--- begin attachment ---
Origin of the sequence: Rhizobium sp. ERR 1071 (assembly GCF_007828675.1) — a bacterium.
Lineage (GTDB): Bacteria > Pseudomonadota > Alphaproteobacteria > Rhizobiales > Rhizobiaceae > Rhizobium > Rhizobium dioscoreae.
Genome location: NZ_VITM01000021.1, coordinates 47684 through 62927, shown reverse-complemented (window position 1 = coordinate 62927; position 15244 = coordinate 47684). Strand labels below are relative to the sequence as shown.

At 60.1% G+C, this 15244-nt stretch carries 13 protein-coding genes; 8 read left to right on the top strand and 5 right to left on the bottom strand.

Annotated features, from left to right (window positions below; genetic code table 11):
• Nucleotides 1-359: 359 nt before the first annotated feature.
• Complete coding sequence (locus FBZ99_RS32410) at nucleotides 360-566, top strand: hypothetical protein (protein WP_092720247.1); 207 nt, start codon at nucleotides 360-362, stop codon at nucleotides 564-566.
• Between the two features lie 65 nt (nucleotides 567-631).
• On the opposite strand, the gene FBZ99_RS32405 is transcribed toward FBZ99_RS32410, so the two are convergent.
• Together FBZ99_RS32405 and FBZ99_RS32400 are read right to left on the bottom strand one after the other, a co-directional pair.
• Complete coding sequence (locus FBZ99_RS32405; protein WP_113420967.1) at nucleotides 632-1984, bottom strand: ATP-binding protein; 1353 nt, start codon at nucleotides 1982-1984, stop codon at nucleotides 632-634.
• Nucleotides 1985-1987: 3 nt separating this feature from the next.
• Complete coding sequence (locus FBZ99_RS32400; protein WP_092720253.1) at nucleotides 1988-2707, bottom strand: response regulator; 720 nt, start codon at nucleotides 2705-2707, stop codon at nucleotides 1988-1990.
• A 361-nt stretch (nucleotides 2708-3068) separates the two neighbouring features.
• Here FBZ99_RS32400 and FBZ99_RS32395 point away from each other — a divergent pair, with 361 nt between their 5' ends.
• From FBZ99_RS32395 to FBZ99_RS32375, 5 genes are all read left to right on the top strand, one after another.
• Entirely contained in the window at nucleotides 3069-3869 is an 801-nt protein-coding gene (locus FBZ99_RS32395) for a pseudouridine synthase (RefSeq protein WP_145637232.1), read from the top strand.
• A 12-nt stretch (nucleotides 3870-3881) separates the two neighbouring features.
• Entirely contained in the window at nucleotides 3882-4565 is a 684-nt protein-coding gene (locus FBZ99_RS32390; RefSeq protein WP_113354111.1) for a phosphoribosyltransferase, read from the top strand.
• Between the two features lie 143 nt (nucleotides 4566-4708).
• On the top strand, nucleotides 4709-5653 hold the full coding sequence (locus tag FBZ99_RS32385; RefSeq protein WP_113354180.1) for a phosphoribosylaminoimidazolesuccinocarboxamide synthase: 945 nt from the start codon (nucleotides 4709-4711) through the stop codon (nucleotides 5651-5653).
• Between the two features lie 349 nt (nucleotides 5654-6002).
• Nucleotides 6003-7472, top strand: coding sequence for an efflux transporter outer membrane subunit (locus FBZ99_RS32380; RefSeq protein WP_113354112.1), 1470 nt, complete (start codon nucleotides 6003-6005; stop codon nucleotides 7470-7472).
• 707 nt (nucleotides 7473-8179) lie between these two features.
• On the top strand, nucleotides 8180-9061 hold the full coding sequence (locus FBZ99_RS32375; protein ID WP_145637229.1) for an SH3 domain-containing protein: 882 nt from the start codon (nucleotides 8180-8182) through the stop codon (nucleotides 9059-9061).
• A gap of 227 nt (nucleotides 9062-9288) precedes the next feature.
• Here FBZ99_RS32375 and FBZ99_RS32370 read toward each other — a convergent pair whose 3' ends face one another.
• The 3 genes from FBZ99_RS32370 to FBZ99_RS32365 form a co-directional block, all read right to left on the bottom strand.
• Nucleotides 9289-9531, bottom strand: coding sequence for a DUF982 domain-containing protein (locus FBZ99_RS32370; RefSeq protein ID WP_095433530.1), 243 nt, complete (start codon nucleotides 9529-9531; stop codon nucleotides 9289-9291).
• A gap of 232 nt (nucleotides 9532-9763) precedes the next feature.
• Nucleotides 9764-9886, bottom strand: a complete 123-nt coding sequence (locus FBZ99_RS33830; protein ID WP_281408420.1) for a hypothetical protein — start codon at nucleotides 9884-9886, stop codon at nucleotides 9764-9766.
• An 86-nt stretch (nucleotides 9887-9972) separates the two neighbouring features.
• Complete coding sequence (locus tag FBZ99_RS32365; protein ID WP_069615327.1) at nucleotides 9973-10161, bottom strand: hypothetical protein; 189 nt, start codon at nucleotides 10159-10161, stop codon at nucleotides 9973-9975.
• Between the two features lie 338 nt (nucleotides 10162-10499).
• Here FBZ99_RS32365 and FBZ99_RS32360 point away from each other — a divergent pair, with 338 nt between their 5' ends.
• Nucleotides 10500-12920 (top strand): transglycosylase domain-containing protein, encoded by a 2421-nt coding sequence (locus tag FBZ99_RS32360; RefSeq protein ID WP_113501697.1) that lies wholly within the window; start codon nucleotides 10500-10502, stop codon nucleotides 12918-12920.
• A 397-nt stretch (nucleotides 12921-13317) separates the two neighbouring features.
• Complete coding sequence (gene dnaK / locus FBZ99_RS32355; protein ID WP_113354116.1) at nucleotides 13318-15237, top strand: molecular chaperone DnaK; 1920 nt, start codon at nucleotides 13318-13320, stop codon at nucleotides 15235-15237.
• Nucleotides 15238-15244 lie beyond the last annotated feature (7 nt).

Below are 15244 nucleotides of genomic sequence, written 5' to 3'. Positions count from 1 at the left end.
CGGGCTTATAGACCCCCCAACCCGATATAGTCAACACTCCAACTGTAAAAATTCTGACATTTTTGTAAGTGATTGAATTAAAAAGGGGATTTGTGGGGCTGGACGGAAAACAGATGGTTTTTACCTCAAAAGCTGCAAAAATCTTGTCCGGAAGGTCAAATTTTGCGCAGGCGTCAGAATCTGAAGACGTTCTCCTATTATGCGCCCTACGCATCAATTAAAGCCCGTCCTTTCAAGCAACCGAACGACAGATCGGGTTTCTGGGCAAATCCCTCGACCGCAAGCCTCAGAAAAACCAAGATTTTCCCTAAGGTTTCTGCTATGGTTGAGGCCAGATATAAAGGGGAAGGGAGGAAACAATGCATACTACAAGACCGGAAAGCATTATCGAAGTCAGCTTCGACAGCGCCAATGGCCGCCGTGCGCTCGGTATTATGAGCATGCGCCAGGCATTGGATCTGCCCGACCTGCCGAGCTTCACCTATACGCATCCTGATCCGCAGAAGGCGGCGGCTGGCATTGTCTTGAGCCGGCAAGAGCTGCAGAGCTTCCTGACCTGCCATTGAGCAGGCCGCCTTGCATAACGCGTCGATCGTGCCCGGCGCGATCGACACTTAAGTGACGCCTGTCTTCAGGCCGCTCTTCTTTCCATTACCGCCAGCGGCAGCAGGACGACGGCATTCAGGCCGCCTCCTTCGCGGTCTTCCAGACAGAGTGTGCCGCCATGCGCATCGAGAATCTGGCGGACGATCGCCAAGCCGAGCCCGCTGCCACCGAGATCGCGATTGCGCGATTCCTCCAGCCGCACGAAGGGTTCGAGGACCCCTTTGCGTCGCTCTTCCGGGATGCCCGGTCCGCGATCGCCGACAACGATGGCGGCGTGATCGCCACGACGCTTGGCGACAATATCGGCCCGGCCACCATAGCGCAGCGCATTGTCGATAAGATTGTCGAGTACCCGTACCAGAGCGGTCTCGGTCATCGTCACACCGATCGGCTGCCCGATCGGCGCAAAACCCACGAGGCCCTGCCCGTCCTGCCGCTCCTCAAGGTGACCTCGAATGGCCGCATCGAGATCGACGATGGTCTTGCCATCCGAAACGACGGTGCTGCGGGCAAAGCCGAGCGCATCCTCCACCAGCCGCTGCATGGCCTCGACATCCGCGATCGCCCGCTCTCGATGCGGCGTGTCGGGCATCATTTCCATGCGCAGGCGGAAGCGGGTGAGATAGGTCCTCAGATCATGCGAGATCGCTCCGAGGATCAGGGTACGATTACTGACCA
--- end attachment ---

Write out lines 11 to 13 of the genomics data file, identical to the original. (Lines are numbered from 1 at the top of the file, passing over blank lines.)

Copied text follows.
• Complete coding sequence (locus FBZ99_RS32405; protein WP_113420967.1) at nucleotides 632-1984, bottom strand: ATP-binding protein; 1353 nt, start codon at nucleotides 1982-1984, stop codon at nucleotides 632-634.
• Nucleotides 1985-1987: 3 nt separating this feature from the next.
• Complete coding sequence (locus FBZ99_RS32400; protein WP_092720253.1) at nucleotides 1988-2707, bottom strand: response regulator; 720 nt, start codon at nucleotides 2705-2707, stop codon at nucleotides 1988-1990.